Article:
With the recent development of new methods to measure postprandial hyperglycemia and new treatments to modulate it, investigators have questioned whether postprandial hyperglycemia causes diabetic complications and whether it should be a target of therapy. To address these questions, the American Diabetes Association convened a consensus development conference in January 2000. The conference report is reprinted on the following pages.1
In nondiabetic individuals, plasma glucose concentrations are extremely tightly regulated. Fasting and preprandial glucose concentrations range from 70 to 90 mg/dl. Glucose concentrations peak ∼60 min after the start of a meal, rarely exceed 120–140 mg/dl, and return to preprandial levels within 2–3 h. In diabetes, glucose concentrations vary widely both during a 24-h period and from day to day. For this reason, HbA1c, which provides an integrated measure of the plasma glucose concentration over the preceding 2–3 months, has been widely adopted as an indicator of long-term glycemic control in diabetes.
In recent years, HbA1c has been demonstrated to be an accurate predictor of risk of complications in long-term, randomized, prospective, controlled clinical trials. In a meticulous and exhaustive epidemiological assessment, the Diabetes Control and Complications Trial (DCCT) Research Group explored the association between levels of glycemic exposure and the risk of retinopathy, nephropathy, and neuropathy progression. They concluded that HbA1c, duration of type 1 diabetes at screening, updated mean HbA1c during the trial, and time in the trial were the dominant predictors of complications.2 In a similar analysis of the U.K. Prospective Diabetes Study (UKPDS), Stratton and colleagues demonstrated that baseline HbA1c and mean updated HbA1c were significantly associated with the incidence of any diabetes-related end point, diabetes-related deaths, and all-cause mortality.3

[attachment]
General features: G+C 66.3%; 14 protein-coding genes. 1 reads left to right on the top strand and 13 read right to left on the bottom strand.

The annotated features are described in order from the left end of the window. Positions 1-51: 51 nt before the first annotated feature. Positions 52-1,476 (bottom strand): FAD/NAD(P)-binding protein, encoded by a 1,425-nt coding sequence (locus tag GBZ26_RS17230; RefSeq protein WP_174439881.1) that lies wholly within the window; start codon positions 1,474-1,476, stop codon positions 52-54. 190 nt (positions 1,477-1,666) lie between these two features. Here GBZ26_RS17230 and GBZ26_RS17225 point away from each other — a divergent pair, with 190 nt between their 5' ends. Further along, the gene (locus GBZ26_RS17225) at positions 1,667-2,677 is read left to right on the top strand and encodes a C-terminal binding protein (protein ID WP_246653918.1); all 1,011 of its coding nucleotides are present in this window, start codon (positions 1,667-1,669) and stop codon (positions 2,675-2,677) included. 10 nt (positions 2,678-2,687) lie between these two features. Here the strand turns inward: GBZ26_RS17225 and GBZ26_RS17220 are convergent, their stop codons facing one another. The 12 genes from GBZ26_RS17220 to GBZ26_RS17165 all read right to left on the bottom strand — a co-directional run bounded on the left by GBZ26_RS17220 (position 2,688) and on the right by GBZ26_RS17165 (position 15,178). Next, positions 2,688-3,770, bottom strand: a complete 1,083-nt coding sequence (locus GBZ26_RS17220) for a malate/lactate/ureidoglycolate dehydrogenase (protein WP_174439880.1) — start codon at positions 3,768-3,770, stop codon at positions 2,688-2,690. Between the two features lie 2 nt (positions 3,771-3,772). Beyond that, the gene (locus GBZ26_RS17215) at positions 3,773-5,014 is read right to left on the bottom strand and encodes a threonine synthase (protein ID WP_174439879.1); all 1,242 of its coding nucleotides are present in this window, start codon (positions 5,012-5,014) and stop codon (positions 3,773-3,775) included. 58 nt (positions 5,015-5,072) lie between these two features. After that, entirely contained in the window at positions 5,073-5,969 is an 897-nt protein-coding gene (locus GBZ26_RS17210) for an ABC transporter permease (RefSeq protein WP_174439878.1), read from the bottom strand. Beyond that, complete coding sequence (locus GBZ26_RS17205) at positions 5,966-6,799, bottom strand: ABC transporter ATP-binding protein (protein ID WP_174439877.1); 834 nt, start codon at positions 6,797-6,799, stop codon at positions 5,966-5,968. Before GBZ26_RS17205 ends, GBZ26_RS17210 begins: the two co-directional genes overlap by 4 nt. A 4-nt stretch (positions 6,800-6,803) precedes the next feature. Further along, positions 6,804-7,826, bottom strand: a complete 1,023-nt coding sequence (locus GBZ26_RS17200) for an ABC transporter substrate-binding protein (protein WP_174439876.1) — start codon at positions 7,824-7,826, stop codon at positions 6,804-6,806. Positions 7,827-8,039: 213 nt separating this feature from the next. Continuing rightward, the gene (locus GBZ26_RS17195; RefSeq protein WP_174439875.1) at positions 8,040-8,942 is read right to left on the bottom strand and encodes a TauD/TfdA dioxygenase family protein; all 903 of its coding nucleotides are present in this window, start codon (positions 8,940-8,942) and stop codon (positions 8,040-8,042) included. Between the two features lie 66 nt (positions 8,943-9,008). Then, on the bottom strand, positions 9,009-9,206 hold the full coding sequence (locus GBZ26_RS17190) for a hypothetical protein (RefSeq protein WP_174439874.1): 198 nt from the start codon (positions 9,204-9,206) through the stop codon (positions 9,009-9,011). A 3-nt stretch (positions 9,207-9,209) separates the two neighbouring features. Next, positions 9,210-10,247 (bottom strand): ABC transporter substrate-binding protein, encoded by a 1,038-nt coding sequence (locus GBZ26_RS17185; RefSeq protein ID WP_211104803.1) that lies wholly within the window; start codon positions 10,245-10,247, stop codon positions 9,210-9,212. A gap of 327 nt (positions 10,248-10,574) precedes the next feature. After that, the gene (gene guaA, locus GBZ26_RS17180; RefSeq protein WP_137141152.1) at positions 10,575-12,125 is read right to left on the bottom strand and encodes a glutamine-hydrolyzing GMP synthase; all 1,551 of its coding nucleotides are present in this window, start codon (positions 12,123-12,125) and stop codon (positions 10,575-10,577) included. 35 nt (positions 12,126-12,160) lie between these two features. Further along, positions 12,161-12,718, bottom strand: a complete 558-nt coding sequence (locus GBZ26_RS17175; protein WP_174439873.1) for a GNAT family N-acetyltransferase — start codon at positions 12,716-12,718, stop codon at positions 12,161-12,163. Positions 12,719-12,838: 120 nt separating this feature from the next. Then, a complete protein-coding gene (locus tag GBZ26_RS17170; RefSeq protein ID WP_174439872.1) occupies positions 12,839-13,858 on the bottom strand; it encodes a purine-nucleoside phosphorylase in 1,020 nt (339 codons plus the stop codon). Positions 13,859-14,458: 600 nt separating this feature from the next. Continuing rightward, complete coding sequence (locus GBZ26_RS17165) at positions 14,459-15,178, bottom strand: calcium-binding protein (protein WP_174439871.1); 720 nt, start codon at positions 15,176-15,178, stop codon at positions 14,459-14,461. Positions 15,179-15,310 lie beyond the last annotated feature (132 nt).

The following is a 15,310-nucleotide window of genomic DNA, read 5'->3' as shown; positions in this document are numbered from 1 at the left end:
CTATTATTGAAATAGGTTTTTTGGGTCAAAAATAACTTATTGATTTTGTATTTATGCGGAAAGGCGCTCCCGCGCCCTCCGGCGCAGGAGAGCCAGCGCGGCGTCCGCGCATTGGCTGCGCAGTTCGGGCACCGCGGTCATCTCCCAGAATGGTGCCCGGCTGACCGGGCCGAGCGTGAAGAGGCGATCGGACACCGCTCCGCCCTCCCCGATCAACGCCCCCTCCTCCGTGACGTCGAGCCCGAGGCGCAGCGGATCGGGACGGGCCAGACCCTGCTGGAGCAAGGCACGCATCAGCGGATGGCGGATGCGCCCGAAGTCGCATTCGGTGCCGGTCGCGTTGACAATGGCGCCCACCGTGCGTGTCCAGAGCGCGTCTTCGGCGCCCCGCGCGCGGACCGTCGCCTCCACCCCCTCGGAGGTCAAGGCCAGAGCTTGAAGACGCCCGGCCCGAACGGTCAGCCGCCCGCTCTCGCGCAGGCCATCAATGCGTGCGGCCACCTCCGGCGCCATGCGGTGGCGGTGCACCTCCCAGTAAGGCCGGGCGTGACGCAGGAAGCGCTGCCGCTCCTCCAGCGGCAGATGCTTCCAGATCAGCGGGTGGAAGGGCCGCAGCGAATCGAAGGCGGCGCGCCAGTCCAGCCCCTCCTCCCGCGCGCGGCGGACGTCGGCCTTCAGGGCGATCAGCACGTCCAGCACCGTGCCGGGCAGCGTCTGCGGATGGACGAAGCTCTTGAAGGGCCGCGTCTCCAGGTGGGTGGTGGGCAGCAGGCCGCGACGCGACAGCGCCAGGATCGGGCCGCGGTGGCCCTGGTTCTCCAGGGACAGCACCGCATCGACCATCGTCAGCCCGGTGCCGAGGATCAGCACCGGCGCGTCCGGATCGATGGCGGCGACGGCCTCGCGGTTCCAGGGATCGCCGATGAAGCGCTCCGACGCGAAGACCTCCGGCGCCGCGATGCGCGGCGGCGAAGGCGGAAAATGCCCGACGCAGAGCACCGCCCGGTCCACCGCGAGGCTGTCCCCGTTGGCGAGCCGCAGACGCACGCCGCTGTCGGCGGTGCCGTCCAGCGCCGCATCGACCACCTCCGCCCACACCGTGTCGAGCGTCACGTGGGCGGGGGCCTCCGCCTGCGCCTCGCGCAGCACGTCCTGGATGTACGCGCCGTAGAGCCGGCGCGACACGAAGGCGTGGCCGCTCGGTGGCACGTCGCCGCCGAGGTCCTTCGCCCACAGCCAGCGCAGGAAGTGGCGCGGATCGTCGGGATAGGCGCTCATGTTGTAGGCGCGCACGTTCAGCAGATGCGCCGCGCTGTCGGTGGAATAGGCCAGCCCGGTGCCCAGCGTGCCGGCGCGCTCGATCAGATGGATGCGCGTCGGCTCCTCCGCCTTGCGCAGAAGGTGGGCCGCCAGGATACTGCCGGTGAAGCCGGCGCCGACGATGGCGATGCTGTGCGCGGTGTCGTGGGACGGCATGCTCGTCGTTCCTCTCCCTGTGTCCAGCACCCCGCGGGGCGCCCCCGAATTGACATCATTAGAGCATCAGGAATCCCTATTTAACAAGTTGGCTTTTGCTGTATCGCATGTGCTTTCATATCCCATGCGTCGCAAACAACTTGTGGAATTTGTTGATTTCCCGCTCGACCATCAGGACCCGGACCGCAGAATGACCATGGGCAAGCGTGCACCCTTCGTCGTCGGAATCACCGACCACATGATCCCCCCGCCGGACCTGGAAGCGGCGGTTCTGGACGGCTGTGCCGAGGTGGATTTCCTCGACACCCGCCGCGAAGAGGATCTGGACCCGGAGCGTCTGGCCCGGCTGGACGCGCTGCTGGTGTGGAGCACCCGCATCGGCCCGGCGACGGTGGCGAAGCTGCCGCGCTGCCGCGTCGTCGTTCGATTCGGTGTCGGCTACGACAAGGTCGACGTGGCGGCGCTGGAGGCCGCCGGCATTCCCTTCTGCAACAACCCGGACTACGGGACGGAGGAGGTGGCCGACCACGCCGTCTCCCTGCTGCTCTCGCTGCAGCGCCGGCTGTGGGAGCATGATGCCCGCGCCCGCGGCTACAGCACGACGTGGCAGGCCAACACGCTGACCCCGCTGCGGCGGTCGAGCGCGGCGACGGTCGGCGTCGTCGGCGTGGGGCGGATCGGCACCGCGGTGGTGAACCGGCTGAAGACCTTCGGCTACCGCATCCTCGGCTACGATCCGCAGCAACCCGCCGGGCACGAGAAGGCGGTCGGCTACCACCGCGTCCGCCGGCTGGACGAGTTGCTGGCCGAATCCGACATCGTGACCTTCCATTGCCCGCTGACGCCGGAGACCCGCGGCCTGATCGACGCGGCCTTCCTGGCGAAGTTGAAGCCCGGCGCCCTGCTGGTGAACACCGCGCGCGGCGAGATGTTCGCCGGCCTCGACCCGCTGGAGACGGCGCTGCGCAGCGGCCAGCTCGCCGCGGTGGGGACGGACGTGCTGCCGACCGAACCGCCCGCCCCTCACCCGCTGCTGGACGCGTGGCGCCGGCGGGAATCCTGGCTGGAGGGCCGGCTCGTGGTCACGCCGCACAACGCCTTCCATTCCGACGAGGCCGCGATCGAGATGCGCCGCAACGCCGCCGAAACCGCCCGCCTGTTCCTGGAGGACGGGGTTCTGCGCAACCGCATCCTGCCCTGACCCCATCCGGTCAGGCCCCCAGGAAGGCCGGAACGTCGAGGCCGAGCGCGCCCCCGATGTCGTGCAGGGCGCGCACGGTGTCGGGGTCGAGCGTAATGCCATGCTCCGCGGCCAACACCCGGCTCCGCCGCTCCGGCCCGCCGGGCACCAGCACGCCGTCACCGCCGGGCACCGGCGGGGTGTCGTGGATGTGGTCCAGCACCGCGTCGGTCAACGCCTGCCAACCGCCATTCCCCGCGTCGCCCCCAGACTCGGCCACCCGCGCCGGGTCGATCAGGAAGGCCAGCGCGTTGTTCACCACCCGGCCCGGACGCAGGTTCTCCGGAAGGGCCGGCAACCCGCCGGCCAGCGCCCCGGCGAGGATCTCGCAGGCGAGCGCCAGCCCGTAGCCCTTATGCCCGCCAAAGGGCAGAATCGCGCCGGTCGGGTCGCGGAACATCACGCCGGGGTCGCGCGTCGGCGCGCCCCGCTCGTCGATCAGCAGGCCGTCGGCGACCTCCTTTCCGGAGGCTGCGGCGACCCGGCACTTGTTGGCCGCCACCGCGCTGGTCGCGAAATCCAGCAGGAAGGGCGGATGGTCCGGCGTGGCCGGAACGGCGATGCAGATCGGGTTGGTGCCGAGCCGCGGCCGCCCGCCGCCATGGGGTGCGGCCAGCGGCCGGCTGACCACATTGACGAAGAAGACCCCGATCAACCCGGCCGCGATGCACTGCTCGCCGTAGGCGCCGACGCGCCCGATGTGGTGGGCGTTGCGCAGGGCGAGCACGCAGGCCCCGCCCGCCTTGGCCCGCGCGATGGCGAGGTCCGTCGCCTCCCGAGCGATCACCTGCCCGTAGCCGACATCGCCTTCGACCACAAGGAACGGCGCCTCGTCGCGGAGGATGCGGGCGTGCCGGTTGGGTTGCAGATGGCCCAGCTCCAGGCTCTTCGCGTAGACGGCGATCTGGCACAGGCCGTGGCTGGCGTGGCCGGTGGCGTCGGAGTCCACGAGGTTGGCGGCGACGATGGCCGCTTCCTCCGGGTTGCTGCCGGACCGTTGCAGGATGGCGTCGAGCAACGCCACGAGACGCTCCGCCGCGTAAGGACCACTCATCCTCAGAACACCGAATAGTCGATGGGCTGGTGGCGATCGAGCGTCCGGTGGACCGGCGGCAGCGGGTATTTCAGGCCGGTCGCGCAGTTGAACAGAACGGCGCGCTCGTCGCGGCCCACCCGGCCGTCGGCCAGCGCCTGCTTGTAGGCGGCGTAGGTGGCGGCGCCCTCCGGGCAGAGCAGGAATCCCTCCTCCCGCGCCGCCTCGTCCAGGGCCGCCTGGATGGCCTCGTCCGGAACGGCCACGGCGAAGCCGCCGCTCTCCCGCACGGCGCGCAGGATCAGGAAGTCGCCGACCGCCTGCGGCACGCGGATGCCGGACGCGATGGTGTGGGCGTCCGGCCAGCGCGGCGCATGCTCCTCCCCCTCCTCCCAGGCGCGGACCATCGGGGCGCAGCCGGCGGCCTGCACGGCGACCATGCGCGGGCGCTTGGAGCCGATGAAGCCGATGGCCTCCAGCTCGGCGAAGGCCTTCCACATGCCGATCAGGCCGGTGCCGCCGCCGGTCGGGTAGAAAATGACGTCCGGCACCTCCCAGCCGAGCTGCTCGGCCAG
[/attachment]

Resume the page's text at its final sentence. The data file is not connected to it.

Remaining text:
Unfortunately, HbA1c does not measure the magnitude or frequency of short-term fluctuations of blood glucose, and no clinical trials have prospectively assessed whether postprandial glucose, independent of other measures of glycemia, plays a unique role in the pathogenesis of diabetes-specific complications. More importantly, there are no clinical trials to prospectively assess whether therapies to specifically treat postprandial glucose levels prevent complications. In the debate about diagnostic criteria for diabetes, a number of studies have suggested that glucose levels after a glucose load may be more predictive of morbidity and mortality than fasting glucose concentrations.4,5 Although intriguing, these studies are observational and do not address the issue of day-to-day postprandial glucose levels.
The lack of clinical trials specifically addressing postprandial glucose levels independent of other measures of glycemia most probably relates to the fact that until recently, there were no effective ways of measuring or treating postprandial glucose levels. Studies to assess the contribution of postprandial glucose to the long-term complications of diabetes were not possible before the advent of feasible and acceptable methods to assess postprandial glucose levels, such as continuous glucose monitoring,6 and the development of alpha-glucosidase inhibitors, rapid-acting oral insulin secretagogues, and rapid-acting insulin analogs, which effectively and selectively modulate postprandial glucose levels. Now that these methods and agents are available, the necessary trials may be undertaken.
In the absence of data from such clinical trials and in light of the substantial gap between recommended and actual treatment as assessed by HbA1c in the diabetic population, practitioners should remain focused on achieving HbA1c levels as near to normal as possible. To the extent that newer agents reduce HbA1c, they and other pharmacological therapies that lower HbA1c should be part of our armamentarium. At the same time, we should not be distracted from our goal.
William H. Herman, MD, MPH, is a professor of internal medicine and epidemiology at the University of Michigan in Ann Arbor. He is an associate editor of Clinical Diabetes. Michael M. Engelgau, MD, MS, is chief of the Epidemiology and Statistics Branch of the Division of Diabetes Translation at the Centers for Disease Control and Prevention in Atlanta, Ga.